Over 2,500 People Weigh-In During Two Hanford Comment Periods Demonstrating That Pacific Northwest Residents Agree: Hanford’s Toxic Groundwater and Aging Infrastructure Need Comprehensive, Long Term Solutions
FOR IMMEDIATE RELEASE
Media Contact: Dan Serres, (503) 890-2441, firstname.lastname@example.org
(Richland, WA)—The U.S. Dept. of Energy’s (Energy) latest plan for addressing toxic groundwater and aging radioactive structures at the Hanford Nuclear Site fails to protect long term public health and the Columbia River, according to environmental group Columbia Riverkeeper. June 29 marked the end of a 90-day comment period on Energy's proposal to stabilize three at-risk structures at Hanford that contain enough plutonium to power multiple nuclear bombs. July 8 marked the end of a 60-day comment period urging Energy to address several groundwater plumes containing high concentrations of both radioactive and toxic chemicals—far exceeding drinking water standards. Hanford’s groundwater plumes are migrating towards the Columbia river, posing a serious and invisible threat to the river, people, and salmon.
On Aging Infrastructure
“Energy’s plan could abandon dangerous radioactive pollution at Hanford. Stabilizing waste is an important first step, not the end game,” said Dan Serres, conservation director for Columbia Riverkeeper. “To protect people’s health and the Columbia for generations to come, Energy must develop a long-term solution for aging structures at Hanford.”
With the recommendation to fill three more structures with grout, grouting in place is becoming the norm for Hanford cleanup. Oregon Dept. of Energy’s comments on this proposed plan state:
We are concerned that documentation provided by the U.S. Department of Energy to support this proposed action fails to consider reasonable alternatives beyond grouting, and does not fully consider what implications these interim, non-final actions might have to final remediation cost; the condition of the contaminants within the stabilized structure; and precedents set for underground waste storage tanks at Hanford. While interim stabilization with engineered grout seems an optimal way to reduce the risk to human health and the environment, a site-by-site evaluation of how this action will affect the total estimated cost of eventual site closure is needed.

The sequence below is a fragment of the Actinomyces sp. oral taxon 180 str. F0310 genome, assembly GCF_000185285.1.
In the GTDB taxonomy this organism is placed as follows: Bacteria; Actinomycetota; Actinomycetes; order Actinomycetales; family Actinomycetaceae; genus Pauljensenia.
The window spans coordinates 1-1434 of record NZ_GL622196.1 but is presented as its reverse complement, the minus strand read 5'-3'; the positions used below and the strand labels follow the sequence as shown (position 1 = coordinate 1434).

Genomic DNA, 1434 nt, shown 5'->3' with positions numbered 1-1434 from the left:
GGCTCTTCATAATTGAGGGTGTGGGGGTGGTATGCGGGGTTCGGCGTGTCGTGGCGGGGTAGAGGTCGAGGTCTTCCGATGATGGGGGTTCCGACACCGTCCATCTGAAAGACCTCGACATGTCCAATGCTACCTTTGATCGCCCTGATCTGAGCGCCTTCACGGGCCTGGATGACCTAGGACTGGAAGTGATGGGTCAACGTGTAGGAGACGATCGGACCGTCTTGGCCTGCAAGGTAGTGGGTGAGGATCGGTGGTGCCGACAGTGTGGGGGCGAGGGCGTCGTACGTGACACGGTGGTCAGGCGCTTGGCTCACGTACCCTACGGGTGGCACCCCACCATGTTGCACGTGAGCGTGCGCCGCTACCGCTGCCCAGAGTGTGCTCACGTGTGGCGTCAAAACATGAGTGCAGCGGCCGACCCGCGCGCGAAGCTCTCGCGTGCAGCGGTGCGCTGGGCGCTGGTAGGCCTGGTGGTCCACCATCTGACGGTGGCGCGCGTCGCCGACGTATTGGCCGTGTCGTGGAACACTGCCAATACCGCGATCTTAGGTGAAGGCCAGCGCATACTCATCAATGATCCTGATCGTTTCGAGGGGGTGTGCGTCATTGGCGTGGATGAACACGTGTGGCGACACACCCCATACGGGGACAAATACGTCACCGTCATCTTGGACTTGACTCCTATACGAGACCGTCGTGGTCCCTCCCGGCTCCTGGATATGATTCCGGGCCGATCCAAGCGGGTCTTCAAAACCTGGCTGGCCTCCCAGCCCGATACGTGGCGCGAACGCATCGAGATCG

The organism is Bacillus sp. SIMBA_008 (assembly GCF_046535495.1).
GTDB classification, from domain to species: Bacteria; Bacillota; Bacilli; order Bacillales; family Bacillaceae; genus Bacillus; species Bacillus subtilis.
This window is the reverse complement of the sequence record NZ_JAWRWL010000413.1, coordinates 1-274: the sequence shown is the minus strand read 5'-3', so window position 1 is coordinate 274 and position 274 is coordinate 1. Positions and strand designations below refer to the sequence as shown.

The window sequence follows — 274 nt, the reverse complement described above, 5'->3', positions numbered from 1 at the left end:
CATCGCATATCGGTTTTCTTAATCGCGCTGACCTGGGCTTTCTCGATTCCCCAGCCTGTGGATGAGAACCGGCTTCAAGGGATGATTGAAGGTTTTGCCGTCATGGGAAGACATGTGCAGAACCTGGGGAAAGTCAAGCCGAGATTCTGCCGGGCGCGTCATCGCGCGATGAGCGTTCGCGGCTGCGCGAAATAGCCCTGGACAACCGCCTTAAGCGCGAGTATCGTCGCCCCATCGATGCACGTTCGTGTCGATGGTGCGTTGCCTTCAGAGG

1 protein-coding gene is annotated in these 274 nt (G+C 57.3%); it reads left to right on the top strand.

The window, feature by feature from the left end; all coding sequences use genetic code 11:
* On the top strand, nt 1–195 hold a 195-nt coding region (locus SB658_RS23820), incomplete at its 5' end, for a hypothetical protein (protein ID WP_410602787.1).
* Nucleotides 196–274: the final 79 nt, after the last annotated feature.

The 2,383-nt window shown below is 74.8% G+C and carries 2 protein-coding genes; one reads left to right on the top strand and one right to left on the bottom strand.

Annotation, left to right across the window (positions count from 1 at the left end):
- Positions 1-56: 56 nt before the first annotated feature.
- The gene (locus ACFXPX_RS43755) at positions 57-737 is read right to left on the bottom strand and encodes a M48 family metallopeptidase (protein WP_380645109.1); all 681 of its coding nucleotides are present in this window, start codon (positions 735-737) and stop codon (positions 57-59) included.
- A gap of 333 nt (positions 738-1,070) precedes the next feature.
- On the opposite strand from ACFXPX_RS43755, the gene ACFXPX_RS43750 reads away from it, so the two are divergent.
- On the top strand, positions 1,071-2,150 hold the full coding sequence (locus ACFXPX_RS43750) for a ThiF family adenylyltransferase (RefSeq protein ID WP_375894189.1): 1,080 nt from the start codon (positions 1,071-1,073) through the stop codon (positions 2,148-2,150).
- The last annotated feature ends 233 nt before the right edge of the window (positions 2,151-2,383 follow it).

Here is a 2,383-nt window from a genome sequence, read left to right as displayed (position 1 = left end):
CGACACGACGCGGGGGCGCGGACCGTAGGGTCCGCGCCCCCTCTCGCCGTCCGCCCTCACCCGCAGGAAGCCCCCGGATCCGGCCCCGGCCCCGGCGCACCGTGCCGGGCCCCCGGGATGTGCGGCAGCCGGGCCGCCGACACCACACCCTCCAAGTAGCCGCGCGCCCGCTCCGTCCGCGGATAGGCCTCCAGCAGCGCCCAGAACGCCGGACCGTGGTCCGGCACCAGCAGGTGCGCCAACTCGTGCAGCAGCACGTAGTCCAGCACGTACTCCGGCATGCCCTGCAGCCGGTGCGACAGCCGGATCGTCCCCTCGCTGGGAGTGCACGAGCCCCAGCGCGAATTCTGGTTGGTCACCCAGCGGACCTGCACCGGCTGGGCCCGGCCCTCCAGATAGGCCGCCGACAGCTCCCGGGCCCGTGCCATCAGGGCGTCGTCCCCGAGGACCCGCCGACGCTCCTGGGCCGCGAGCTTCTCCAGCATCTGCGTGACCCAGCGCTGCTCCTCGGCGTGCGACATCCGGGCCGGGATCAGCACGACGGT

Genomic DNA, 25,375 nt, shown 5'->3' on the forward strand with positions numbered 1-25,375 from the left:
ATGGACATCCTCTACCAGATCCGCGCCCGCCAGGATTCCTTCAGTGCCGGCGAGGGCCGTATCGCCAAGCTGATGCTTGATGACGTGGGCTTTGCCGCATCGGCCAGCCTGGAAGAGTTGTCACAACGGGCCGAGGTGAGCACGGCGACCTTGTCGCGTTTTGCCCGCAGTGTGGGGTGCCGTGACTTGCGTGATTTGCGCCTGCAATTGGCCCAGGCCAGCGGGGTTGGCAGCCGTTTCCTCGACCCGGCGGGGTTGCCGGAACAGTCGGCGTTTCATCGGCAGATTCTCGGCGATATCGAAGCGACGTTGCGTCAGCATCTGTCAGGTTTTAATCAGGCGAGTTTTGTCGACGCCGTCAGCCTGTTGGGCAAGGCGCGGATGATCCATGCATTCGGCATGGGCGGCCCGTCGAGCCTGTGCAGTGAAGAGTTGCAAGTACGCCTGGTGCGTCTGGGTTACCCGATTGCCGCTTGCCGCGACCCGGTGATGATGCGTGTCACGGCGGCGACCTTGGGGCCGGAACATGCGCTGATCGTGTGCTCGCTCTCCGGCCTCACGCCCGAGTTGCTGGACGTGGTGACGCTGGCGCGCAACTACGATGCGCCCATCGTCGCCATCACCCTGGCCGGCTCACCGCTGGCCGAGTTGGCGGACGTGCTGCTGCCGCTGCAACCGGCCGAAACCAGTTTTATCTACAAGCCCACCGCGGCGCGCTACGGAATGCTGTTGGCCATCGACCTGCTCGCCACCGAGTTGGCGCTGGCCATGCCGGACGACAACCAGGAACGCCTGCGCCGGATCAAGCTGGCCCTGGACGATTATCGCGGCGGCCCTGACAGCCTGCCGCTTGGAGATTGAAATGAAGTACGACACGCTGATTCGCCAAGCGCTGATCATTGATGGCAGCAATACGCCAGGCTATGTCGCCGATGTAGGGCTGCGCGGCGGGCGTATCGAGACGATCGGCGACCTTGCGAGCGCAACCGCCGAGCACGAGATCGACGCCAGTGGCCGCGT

“We share the State of Oregon’s concerns and agree that grouting the Z-361 tank appears premature at this time, without further information to address the concerns raised by Oregon and others,” said Serres. “The mighty Columbia River is the lifeblood of the Pacific Northwest. We must finish the job to clean up Hanford nuclear waste. People across the Northwest will not stand for the U.S. government cutting corners.”
Hanford’s Invisible Threat: Toxic Groundwater
Throughout the Hanford Nuclear Site, contaminated and radioactive groundwater seeps closer and closer to the Columbia River. Energy’s plan to pump and treat is a good one, but falls short in addressing all toxic chemicals present because some are more difficult than others to remove from the groundwater.
The extremely high concentrations of toxic and radioactive contamination present in Hanford’s groundwater is a direct result of the unconscionable practices that occurred throughout the plutonium production phase at Hanford. These practices included the government:
- Discharging contaminated liquid waste directly into the soil in 200 Areas;
- Discharging contaminated liquid waste into open ditches and ponds;
- Allowing the discharge of radiologically and chemically contaminated process waste into unlined cribs and trenches; and
- Allowing liquid waste to infiltrate directly into the soil.
Without active cleanup of all contaminants, and without a continued source of pollution, the time required for the existing groundwater contamination concentrations to reach drinking water standards is 65 years for uranium in the B Complex plume area and 800 years for technetium, among the several other pervasive contaminants present.
“It is irresponsible of the Trump administration to pick and choose which contaminants to treat, while leaving others in the ground to poison the groundwater and risk the health of river ecosystems, salmon, and the people that rely on clean water and salmon to survive,” said Serres. “We will continue to hold the Trump administration accountable for Hanford’s nuclear legacy.”
- Fact Sheet for Aging Infrastructure Comment Period
- Fact Sheet for Toxic Groundwater Comment Period
- Oregon Department of Energy’s Aging Infrastructure Comments
- Webinar with Oregon Department of Energy on Toxic Groundwater
- Riverkeeper’s Comment Guide
- Read our PUREX Tunnel Fact Sheet for more information on the risks with grouting in place
- Read Energy’s Report and Recommendation on Aging Infrastructure
- Aging Infrastructure at Hanford Threatens the Columbia River, blog post